You can follow me on Twitter @profkeithdevlin
At the end of last month’s post, I left readers with a (seemingly) simple arithmetic problem. I prefaced the problem with the following two instructions:
1. Solve it as quickly as you can, in your head if possible. Let your mind jump to the answer.
2. Then, and only then, reflect on your answer, and how you got it.
The goal here, I said, is not to get the right answer, though a great many of you will. Rather, the issue is how do our minds work, and how can we make our thinking more effective in a world where machines execute all the mathematical procedures for us?
Here is the problem.
PROBLEM: A bat and a ball cost $1.10. The bat costs $1 more than the ball. How much does the ball cost on its own? (There is no special pricing deal.)
What answer did you get? And what did you learn from the subsequent reflection?
Before I continue, I should note that the use of this problem (which you can find in many puzzle books and on countless websites) in the context of trying to maximize the human mind’s innate abilities in order to become good 21st Century mathematical thinkers, is due to Gary Antonick, with whom I co-taught a Stanford Continuing Studies adult education course last fall. It was in that course that I gave the second iteration of the UPS problem I subsequently based my Nueva School course on. The discussion of the bat-and-ball problem that follows is the one Antonick presented in our course.
Now to the problem itself. The most common answer people give instantly to this problem is that the ball costs 10¢. It’s wrong (and many realize that is the case soon after their mind has jumped to that wrong number). What leads many astray is that the problem is carefully worded to run afoul of what under normal circumstances is an excellent strategy. (So if you got it wrong, you probably did so because you are a good thinker with some well-developed problem-solving strategies— problem-solving heuristics is the official term, and I’ll get to those momentarily. So take heart. You are well placed to do just fine in 21st Century mathematical thinking. You simply need to develop your heuristics to the next level.)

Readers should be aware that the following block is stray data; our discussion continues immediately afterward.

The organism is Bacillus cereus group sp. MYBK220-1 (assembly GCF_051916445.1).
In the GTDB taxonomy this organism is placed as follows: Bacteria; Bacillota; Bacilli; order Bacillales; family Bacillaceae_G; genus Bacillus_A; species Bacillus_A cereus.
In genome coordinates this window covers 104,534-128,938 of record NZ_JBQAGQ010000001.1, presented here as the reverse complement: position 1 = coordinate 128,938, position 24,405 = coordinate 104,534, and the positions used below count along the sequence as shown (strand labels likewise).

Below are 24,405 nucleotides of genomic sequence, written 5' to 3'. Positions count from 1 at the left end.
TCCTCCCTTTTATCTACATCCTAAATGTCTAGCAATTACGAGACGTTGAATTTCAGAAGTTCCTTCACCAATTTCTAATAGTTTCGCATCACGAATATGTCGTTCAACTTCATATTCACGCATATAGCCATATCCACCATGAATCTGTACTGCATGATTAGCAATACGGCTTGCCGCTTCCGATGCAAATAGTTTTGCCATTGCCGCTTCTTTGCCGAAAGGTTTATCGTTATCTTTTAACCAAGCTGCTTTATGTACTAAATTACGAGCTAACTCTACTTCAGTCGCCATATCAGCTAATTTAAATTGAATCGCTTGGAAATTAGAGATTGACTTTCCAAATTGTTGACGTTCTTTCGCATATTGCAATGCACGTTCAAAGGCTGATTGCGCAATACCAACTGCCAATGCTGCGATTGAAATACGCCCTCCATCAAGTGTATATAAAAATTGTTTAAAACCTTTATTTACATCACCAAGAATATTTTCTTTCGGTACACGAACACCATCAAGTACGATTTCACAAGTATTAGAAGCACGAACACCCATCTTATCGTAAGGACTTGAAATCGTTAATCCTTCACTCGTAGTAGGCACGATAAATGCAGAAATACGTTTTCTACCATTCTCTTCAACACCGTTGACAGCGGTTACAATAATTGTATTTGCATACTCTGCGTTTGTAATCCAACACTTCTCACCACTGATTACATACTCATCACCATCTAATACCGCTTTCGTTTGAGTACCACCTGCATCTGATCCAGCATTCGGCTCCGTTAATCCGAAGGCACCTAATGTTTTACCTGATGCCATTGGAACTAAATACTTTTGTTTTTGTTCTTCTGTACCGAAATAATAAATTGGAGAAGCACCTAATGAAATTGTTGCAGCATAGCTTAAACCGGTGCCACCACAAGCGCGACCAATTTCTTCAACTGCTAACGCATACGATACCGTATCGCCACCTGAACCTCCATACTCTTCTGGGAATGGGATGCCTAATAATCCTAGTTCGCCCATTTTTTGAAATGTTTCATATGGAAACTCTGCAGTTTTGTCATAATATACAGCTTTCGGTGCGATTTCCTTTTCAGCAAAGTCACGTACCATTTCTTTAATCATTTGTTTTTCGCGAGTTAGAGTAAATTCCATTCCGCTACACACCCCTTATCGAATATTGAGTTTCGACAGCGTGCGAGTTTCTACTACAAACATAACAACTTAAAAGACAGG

Here is, most likely, what your mind did to get to that 10¢ answer. As you read through the problem statement and came to that key phrase “cost more,” your mind said, “I will need to subtract.” You then took note of the data: those two figures $1.10 and $1. So, without hesitation, you subtracted $1 from $1.10 (the smaller from the larger, since you knew the answer has to be positive), getting 10¢.
Notice you did not really perform any calculation. The numbers are particularly simple ones. Almost certainly, you retrieved from memory the fact that if you take a dollar from a dollar-ten, you are left with 10¢. You might even have visualized those amounts of money in your hand.
Notice too that you understood the mathematical concepts involved. Indeed, that was why the wording of the problem led you astray!
What you did is apply a heuristic you have acquired over many financial transactions and most likely a substantial number of arithmetic quiz questions in elementary school. In fact, the timed tests in schools actively encourage such a “pattern recognition” approach. For the simple reason that it is fast and usually works!
We can, therefore, formulate a hypothesis as to why you “solved’ the problem the way you did. You had developed a heuristic (identify the arithmetic operation involved and then plug in the data) that is (a) fast, (b) requires no effort, and (c) usually works. This approach is a smart one in that it uses something the human brain is remarkably good at—pattern recognition—and avoids something our minds find difficult and requiring effort to master (namely, arithmetic calculation).
Of course, primed by the context in which I presented this particular problem, you probably expected there to be a catch. So, after letting your mind jump to the 10¢ answer, you likely took a second stab at it (or, if you were anxious about “getting a wrong answer,” made this your first solution) by applying an algorithm you had learned at school. Namely, you reasoned as follows:
Let x = cost of bat and y = cost of the ball. Then, we can translate the problem into symbolic
form as x + y = 1.10 , x = y + 1
Eliminate x from the two equations by algebra, to give
1.10 – y = y + 1
Transform this by algebra to give
0.10 = 2y
Thus, dividing both sides by 2, you conclude that
y = 5¢.
And this time, you get the correct answer.